It’s a common routine in high school classrooms across the country: chairs scraping on the floor, the sounds of students shuffling to their feet and then, in unison, reciting the Pledge of Allegiance.
On the first day of the school year last month at Lower Lake High School in northern California, Leilani Thomas did what she usually does when her classmates recite the pledge. She stayed seated.
But for the first time in several years, her new teacher stopped and asked why she and a friend weren’t standing for the daily recital.
“She told me I was being disrespectful and I was pretty mad,” Thomas told KXTV. “She was being disrespectful to me also, saying I was making bad choices, and I don’t have the choice to sit during the pledge.”
Thomas, who is Native American, said she has been sitting out the pledge since she was a second grader, KPIX reported.
“It’s the reason, because of the history that happened here on my land, my people’s land,” Thomas told the news station in an interview on campus. “I go by that and I don’t agree with it. So I’m not going to stand for the people who did this to my people.”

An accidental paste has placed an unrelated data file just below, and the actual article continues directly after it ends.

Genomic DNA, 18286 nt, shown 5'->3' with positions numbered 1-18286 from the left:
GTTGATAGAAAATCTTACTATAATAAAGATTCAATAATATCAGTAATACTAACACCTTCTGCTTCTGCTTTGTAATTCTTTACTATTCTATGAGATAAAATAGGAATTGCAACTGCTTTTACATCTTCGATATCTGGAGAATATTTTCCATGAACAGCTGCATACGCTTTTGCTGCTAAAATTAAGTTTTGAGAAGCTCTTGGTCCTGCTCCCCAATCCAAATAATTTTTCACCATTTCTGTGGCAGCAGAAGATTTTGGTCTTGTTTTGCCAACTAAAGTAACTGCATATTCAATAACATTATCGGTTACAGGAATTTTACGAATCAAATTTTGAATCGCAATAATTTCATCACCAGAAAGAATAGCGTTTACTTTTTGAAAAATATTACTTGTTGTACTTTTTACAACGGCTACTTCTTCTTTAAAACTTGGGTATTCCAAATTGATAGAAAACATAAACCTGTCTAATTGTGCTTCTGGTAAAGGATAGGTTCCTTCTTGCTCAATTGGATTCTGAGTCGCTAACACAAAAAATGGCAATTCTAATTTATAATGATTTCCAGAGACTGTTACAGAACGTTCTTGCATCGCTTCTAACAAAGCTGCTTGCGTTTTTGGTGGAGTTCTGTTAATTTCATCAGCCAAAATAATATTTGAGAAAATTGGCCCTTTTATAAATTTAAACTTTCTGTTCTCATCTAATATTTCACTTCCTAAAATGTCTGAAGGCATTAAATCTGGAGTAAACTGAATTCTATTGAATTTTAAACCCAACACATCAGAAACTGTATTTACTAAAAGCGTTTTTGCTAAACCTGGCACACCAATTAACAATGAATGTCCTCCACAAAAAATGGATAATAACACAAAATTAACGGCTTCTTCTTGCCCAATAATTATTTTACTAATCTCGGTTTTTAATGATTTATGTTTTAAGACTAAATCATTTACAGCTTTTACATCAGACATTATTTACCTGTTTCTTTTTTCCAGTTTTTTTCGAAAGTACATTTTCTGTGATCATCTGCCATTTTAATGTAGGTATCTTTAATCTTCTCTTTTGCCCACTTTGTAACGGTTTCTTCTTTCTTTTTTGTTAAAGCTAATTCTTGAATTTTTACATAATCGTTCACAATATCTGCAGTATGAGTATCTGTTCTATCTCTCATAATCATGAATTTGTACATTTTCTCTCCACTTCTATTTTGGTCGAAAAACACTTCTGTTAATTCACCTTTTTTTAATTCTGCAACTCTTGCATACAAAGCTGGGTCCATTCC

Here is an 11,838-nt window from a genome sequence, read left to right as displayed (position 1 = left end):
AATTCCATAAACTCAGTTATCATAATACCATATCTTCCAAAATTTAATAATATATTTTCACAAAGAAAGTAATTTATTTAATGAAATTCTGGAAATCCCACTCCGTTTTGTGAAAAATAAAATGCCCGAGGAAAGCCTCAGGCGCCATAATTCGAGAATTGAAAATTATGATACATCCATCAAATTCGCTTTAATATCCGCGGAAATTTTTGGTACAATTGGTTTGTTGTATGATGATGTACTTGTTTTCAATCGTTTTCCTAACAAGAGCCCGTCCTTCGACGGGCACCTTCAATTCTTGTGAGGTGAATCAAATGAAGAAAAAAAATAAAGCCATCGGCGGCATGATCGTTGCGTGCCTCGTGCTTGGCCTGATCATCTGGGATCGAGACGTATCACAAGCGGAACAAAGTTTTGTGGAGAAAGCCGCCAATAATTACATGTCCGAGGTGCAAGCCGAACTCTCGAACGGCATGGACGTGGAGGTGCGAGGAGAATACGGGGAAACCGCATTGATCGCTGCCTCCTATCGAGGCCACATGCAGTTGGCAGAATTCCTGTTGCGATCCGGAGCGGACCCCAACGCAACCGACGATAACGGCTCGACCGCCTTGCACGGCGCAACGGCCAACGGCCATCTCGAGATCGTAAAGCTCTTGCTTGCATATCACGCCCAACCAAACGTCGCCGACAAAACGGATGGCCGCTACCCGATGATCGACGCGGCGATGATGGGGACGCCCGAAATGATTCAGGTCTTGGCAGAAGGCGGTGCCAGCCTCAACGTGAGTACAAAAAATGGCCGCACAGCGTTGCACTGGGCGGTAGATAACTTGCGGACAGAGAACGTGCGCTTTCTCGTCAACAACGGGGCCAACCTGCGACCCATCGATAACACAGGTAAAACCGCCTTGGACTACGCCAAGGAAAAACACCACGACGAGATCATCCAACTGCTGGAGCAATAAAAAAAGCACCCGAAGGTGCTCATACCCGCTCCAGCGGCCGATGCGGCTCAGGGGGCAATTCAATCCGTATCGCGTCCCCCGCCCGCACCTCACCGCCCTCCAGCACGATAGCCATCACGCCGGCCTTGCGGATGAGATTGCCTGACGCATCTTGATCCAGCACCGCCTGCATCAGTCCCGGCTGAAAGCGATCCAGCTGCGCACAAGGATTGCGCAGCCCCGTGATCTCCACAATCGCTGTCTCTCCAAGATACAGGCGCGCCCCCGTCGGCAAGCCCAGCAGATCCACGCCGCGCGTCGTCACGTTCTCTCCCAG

Thomas told KXTV that her parents had ingrained that history in her early in life. “My mom and my dad brought up what it meant to us and our people,” she said. “So I just started sitting down.”
When Thomas and her friend got their first grades of the year on Sep. 9, they noticed something different in their reports: two points docked for not participating in the pledge, KPIX reported.
Thomas went back to her teacher and asked for an explanation.
“If you really, really have an argument and feel so strongly about, then I need to see it written out,” the teacher said in a conversation Thomas recorded and provided to the station. “Like, why? Why? Because here’s the thing — those people, they’re not alive anymore, your ancestors.”
Thomas and her father took the recording to school officials, who then moved her and her friend to a different class.
The district superintendent, upon hearing Thomas’ story, said they would be addressing the issue with the teacher who docked points.
“Students don’t lose their first amendment rights when they walk in the door,” Donna Becnel told KPIX. “We are dealing with the teacher on this.”
Thomas said she plans to continue sitting out the pledge.